Marsh Thistle Pink - Purple Wildflowers
The marsh thistle - one of the three thistles to be seen on The Western Isles. (Spear, creeping and marsh thistles).
First thistle to Flower In the Summers
The marsh thistle is the first thistle to flower in the summer. It is a vivid deep purple in colour, and like the spear thistle is a much more prickly than the creeping thistle.
The second part of the Latin name "Palustre" means bog or marsh
Purplish FlowerHeads Cluster
The purplish, flower heads cluster at ends of stems and branches. The flowers begin life as green spiny ovals and deep purple florets emerge out of the top, making the appearance of rather like a shaving brush! The leaves are glossy, deeply cut and often flushed with purple
Marsh Thistles More Prickles
The marsh thistles seem to be more prickles than flowers and like their name would suggest, these thistles like damp grand, often to be found in the damp grassland near to the sea, or any marshy land.
Flowers of The Marsh Thistle
It is a much deeper colour than the pinky lilac spear thistles and the pinky flowers of the creeping thistles.
The flowers of the Marsh thistle are a vivid deep purple in colour and the flowers are about half the size of the spear thistle flowers. The florets or petals are longer than those of the creeping thistle.
The Marsh thistle is native to the Western Isles. The flowers can be seen July to September.
The marsh thistle is one of the tallest thistles, reaching up to 150cms in height. It is a tall erect plant, often with a single main stem, the stem is winged and very spiny.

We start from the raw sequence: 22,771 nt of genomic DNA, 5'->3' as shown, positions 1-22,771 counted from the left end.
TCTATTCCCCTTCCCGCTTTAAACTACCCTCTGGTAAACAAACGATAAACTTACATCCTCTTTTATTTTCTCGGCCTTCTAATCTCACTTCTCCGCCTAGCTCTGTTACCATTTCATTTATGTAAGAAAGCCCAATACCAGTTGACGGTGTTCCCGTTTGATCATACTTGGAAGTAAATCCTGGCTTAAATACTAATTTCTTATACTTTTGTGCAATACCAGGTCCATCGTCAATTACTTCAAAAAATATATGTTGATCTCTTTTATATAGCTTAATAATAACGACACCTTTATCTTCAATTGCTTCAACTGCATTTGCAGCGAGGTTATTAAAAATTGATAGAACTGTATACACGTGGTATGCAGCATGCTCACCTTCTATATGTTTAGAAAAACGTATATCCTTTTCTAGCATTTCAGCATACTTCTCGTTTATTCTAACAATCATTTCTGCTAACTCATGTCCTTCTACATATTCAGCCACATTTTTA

Leaves of the Marsh Thistle
The leaves of the Marsh thistle are long, narrow and spiny.
Self Pollinates - also Insects Pollinate - Butterflies & Birds like it
This plant , although it can self pollinate, is also pollinated by many insects, particularly the bees, so it is good for honey production. It is an excellent late-flowering nectar source for butterflies and its seed is taken by goldfinches and linnets, among other birds
Scotland's National Emblem - History - Legends
The thistle seen throughout Scotland and the Western Isles has been Scotland's national emblem for hundreds of years.
Stories & Legends re the Marsh Thistle
There are quite a few stories and legends that tell how the thistle became Scotland's symbol.
Most of these stories or legends are set around the reign of Alexander III and in particular the events surrounding the Battle of Largs in 1263.
It was so that many years ago Scotland was part of the Kingdom of Norway. Norway for many years had no interest in Scotland up to 1263 when King Alexander III proposed to buy back the Western Isles and Kintyre from the Norse King Haakon IV.
Late in the summer of 1263 King Haakon of Norway, was intent on conquering the Scots, and set off with a large fleet of long ships for the Scottish coast. Gales and fierce storms forced some of the ships onto the beach at Largs in Ayrshire, and a Norwegian force was landed.
Legend has it that at some point during the invasion the Norsemen tried to surprise the sleeping Scottish Clansmen. In order to move more stealthily under the cover of darkness the Norsemen took off their shoes, but as they crept barefoot they came across an area of ground covered in thistles and one of Haakon's men unfortunately stood on one and shrieked out in pain, thus alerting the Clansmen to the advancing Norsemen.
His shout warned the Scots who defeated the Norsemen at the Battle of Largs, thus saving Scotland from invasion. The important role that the thistle had played was recognised and so was chosen as Scotland's national emblem
|Inches and cm sizes are approximate|